Captured waste heat in Poland could provide affordable heating solutions and cleaner air to local households.
This is according to a recent study by the Institute for Energy Economics and Financial Analysis (IEEFA), that studied carbon emissions and air pollution from coal-powered plants in two Polish cities.
The study notes that current Polish energy policies make it profitable for operators to continue using coal-fired combined heat and power (CHP) plants, contributing a ‘significant’ amount of carbon dioxide emissions in the next five years.
IEEFA recommends the use of waste heat recovery (WHR) – this is capturing and transferring the waste heat as a clean energy resource, compared to polluting coal CHP plants.
Gerard Wynn, IEEFA Energy Finance Consultant, said: “The choice now is between two profitable options, where fossil-free WHR has additional, longer-term benefits for the environment, climate and investment risk.”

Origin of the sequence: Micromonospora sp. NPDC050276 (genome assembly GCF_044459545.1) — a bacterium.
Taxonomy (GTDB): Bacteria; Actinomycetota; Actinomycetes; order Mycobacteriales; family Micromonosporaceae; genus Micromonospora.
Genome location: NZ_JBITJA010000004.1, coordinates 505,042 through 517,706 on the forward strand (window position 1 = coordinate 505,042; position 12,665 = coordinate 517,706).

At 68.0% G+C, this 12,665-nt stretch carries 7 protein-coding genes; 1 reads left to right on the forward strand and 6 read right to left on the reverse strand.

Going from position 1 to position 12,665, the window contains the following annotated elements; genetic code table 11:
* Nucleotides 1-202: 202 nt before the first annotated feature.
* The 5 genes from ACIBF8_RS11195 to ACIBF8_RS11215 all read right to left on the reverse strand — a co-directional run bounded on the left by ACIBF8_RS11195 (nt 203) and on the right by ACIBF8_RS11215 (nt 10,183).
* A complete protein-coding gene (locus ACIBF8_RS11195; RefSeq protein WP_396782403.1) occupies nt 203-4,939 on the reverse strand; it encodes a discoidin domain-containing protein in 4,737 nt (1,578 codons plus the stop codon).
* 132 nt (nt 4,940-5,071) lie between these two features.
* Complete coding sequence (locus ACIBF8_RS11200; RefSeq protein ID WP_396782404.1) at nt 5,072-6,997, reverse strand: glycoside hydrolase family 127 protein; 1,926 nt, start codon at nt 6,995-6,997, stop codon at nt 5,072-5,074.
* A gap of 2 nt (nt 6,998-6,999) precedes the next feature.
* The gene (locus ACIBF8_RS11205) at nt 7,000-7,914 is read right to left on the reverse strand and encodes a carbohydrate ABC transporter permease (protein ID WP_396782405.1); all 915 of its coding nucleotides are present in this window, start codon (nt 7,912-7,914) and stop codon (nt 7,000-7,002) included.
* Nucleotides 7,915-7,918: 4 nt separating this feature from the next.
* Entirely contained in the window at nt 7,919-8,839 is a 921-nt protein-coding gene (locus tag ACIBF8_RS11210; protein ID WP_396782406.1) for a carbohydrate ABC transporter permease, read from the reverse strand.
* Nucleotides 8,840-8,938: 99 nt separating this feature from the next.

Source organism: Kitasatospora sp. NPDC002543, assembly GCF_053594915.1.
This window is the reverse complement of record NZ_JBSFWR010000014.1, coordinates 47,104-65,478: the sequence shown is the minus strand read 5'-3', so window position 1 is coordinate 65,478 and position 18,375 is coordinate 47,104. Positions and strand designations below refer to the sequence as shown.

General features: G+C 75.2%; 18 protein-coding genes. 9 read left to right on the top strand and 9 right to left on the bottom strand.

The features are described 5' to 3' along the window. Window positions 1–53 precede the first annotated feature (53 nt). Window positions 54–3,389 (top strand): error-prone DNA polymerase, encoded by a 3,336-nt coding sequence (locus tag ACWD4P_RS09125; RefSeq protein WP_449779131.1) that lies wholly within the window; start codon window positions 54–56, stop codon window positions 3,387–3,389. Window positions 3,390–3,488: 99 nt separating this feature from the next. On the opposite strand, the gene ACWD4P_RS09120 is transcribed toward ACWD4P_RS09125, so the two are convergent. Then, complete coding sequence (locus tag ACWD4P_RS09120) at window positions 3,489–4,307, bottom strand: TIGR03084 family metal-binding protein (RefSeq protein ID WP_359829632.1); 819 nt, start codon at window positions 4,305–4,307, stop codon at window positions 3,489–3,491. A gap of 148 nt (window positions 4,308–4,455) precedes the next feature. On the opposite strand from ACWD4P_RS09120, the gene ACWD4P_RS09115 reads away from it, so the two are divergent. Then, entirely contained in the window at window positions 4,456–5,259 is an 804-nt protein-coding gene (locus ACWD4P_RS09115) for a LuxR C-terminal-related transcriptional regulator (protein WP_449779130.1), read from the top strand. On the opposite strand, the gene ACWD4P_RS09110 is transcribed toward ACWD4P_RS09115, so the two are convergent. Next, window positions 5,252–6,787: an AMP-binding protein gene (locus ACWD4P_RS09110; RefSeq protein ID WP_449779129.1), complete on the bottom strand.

IEEFA Energy Finance Analyst, Arjun Flora, said: “We conclude that national and local Polish leaders should be bolder in addressing the major energy transition taking place, and securing a domestic energy supply. Encouraging a switch from coal CHP to gas or biomass CHP, from one polluting combustion technology to slightly less-polluting ones, is too incremental. There are no dedicated policies at present to support a switch from coal CHP to WHR plants. Such support would offer better long-term value to consumers, as well as significant air quality and climate benefits to the population.”